Considering that an engine may cost up to $35 million, it is crucial for OEMs or financiers to reimburse their losses in the case of any defaults.  The Aircraft Protocol arising from the Cape Town Convention provides a registry of interests (e.g. mortgage, pledge) internationally via the internet; or domestically by applying to the national Civil Aviation Authorities (“CAAs”), regarding the equipment that they sell or lease.  Before the Cape Town Convention there was a gap in the protection of the rights of equipment manufacturers or financiers, as it was not possible to put a mortgage on the equipment alone; thankfully, the Aircraft Protocol has filled this gap and provided remedies, such as the ability to take possession or control of equipment, sell or grant the lease of the equipment, or collect or receive any income or profit arising from the equipment.  We believe such remedies will be favourable to equipment manufacturers.

10. The advent of cheaper oil and the knock-on effects.  What are the consequences that arise as a result of the unexpected purchasing power of a number of third/fourth-tier airlines? What will challenge lessors and suppliers in particular as they are faced with speculative judgments on an airline's longer-term financial viability?

The dramatic drop in oil prices is among the most significant – and unexpected – forces to have shaken the global economy in 2015 and 2016.  It is not difficult to guess the winners of this precipitate drop in prices, who are consumers, owners of gas-guzzling vehicles and the energy-intensive sector.  Fuel prices have fallen by more than 50% but agents, operators and travellers should not expect airfares and other transportation prices to come down much, if at all.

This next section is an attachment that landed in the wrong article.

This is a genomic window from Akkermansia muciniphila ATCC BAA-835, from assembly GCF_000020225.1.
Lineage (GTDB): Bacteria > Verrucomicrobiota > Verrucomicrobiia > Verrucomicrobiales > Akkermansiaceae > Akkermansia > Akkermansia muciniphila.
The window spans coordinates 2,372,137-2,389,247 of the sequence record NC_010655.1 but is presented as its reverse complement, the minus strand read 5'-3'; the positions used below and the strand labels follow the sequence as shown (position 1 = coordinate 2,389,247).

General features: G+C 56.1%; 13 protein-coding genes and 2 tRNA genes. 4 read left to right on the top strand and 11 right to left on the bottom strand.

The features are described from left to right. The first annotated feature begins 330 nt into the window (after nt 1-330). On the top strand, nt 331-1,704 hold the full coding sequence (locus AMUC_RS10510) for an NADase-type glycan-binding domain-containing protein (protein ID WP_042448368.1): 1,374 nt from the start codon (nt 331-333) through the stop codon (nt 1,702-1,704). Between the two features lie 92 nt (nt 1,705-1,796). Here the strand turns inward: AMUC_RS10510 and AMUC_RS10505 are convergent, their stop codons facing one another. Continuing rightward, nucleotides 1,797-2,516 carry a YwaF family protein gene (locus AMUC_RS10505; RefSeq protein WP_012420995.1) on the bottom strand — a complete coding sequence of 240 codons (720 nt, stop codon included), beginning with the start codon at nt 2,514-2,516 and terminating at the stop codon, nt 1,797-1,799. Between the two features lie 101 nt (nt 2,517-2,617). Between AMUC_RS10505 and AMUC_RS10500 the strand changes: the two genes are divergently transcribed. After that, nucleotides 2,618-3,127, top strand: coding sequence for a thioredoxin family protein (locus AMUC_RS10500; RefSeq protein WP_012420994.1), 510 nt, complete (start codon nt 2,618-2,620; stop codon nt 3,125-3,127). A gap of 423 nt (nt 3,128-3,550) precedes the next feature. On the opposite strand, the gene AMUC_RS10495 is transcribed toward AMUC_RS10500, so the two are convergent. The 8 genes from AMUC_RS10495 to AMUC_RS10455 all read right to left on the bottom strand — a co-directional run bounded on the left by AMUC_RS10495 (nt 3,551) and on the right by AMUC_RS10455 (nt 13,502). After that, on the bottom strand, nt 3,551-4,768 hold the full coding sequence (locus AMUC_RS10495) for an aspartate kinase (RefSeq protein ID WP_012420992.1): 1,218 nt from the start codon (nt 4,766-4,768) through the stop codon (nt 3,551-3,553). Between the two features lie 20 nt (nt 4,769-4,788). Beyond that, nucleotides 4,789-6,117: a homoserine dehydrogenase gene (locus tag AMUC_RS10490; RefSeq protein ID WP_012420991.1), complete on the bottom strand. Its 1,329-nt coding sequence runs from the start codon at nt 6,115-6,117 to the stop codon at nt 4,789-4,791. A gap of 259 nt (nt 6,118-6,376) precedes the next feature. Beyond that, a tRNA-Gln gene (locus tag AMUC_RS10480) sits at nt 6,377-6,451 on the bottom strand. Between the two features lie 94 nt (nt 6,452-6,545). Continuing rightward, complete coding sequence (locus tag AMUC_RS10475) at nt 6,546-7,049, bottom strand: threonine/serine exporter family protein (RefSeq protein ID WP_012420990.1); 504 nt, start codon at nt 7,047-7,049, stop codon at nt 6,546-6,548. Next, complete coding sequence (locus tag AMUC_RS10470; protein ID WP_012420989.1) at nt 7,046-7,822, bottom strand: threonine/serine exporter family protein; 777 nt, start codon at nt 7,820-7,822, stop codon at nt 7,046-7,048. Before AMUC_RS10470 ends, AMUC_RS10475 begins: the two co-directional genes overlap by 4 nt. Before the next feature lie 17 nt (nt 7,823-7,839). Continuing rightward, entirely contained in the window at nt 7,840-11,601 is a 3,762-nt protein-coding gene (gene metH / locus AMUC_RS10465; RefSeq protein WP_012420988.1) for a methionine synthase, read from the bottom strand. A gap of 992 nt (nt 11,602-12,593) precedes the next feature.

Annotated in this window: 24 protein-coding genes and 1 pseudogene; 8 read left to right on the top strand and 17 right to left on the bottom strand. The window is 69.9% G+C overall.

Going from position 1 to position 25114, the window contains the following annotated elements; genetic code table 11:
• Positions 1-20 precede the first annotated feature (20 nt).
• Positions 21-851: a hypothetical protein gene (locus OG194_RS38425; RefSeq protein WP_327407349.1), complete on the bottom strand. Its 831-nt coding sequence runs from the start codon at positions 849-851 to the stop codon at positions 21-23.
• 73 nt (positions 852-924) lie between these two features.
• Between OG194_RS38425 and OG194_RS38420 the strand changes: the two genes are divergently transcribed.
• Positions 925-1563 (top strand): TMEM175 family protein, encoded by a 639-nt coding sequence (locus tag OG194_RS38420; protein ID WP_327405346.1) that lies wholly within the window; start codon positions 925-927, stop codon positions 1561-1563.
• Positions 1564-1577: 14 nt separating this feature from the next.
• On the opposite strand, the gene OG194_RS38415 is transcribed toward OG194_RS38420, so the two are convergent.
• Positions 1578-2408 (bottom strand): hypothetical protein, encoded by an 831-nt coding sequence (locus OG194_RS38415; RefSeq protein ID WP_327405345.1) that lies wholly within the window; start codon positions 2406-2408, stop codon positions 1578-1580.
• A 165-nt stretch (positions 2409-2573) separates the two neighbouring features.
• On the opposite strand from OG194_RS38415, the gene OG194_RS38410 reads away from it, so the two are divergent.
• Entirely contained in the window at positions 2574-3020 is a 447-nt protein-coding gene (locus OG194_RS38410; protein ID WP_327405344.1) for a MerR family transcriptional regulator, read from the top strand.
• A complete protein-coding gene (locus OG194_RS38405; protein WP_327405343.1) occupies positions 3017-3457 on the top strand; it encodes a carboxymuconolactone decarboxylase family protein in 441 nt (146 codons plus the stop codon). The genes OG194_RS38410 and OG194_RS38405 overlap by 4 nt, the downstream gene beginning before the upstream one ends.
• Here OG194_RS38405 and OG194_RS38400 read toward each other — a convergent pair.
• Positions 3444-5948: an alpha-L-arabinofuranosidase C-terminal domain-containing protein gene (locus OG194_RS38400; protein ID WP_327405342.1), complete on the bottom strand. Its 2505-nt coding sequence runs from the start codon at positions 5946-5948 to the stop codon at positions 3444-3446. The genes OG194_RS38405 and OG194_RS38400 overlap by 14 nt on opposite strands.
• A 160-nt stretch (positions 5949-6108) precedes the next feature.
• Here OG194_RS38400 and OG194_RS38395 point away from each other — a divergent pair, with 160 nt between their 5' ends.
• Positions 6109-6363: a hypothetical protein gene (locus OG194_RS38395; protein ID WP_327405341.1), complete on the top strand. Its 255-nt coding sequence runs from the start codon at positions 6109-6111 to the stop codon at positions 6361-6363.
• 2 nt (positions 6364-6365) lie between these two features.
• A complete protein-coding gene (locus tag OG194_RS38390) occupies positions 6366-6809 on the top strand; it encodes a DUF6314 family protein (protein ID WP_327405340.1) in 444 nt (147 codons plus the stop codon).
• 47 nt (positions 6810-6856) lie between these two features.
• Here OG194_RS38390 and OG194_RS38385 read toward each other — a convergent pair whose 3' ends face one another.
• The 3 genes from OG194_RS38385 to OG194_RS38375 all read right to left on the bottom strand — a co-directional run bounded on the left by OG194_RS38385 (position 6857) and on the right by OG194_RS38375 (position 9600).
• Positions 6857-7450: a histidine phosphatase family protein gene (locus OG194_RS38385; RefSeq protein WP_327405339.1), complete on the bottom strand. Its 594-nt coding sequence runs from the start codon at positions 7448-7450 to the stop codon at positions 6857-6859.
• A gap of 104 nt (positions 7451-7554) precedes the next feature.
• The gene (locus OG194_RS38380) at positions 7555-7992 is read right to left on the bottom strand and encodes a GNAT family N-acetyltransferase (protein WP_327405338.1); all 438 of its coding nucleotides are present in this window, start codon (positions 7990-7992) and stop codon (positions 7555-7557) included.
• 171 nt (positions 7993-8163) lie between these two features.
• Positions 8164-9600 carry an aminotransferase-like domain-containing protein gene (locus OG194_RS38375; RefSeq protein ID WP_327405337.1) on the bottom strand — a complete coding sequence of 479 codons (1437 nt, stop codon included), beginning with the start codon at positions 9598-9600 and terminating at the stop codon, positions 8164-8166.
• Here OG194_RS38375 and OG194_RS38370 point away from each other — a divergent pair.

Lower fuel prices may encourage airlines to increase capacity, either by deferring the retirement of older aircraft or increasing the flying hours of older aircraft, which had previously been reduced due to high fuel prices.  In fact, at the beginning of 2015, as Bloomberg reported, one aircraft leasing company leased out five Airbus A340s and Boeing 747s – both fuel-intensive aircraft that were intended to be retired.  At the same time, cheaper oil has pushed up the relative cost of acquiring new fuel-efficient aircraft, such as the Boeing 787.  Although a longer-term trend away from fuel-efficient aircraft is unlikely, depressed oil prices could allow airlines to take advantage of an older fleet as long as lower prices persist.